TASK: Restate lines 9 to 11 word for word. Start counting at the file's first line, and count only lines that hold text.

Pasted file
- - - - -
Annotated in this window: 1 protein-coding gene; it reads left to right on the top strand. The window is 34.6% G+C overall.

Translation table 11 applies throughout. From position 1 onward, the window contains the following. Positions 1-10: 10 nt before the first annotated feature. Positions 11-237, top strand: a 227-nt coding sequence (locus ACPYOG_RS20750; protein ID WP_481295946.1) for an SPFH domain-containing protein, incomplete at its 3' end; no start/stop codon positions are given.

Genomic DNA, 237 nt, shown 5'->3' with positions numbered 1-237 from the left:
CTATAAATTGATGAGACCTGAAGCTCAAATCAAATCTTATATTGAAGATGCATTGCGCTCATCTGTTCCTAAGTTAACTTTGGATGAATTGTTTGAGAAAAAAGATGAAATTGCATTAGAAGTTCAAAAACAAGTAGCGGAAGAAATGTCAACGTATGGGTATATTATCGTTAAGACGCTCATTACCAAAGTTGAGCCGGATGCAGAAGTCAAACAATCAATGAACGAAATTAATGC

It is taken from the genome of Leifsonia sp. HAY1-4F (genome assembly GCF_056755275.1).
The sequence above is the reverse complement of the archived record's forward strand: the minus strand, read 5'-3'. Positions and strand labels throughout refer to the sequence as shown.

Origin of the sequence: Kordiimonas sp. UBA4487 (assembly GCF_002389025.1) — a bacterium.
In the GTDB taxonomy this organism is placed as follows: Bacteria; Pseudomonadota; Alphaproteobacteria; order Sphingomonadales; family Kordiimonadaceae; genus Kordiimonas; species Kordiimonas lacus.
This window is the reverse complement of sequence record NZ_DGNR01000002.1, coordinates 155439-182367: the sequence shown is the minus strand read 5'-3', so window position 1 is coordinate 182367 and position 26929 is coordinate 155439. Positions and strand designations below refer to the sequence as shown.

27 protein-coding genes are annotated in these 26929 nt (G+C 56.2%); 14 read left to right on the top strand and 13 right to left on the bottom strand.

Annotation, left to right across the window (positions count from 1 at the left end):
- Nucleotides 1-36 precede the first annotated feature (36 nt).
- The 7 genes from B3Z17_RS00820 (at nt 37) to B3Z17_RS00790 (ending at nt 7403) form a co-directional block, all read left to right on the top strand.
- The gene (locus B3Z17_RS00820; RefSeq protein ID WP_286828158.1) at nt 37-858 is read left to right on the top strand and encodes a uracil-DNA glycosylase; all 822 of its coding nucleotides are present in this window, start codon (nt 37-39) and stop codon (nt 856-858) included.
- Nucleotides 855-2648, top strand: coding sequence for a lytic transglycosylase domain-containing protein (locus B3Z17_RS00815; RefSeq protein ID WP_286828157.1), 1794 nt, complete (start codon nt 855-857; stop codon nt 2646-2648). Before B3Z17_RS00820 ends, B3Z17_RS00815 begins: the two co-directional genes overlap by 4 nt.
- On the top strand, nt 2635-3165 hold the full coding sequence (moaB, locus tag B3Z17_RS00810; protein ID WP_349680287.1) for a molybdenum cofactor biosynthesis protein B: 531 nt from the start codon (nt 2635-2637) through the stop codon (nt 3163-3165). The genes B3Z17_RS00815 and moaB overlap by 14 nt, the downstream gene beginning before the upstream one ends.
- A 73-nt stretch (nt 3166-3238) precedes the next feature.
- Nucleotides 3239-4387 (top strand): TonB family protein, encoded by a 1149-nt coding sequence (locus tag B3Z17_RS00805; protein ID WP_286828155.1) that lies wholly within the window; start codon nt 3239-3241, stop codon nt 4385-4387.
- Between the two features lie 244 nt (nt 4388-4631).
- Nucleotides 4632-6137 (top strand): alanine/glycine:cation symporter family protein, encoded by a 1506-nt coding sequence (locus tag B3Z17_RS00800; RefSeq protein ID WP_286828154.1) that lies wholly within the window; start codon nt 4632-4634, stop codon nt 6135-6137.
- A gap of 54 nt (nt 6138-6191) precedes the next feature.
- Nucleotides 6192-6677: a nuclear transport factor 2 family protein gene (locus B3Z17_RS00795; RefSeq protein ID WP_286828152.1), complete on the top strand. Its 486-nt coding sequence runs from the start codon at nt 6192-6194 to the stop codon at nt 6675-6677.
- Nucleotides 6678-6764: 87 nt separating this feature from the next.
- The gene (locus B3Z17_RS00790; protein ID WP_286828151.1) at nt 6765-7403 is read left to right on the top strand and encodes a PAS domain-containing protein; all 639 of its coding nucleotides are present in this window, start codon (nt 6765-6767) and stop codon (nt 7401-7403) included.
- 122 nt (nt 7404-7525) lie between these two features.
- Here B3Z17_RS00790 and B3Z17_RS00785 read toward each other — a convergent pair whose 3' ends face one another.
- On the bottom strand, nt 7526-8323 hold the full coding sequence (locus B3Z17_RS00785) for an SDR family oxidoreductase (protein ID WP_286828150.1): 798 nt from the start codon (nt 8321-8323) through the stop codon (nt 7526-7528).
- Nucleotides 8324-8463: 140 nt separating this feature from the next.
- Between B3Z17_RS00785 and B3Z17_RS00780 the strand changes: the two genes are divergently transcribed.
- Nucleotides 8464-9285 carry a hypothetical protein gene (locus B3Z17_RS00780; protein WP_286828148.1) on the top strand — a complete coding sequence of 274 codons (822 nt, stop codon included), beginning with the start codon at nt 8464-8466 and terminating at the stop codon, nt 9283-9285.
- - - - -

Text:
This window is the reverse complement of sequence record NZ_DGNR01000002.1, coordinates 155439-182367: the sequence shown is the minus strand read 5'-3', so window position 1 is coordinate 182367 and position 26929 is coordinate 155439. Positions and strand designations below refer to the sequence as shown.

27 protein-coding genes are annotated in these 26929 nt (G+C 56.2%); 14 read left to right on the top strand and 13 right to left on the bottom strand.

Annotation, left to right across the window (positions count from 1 at the left end):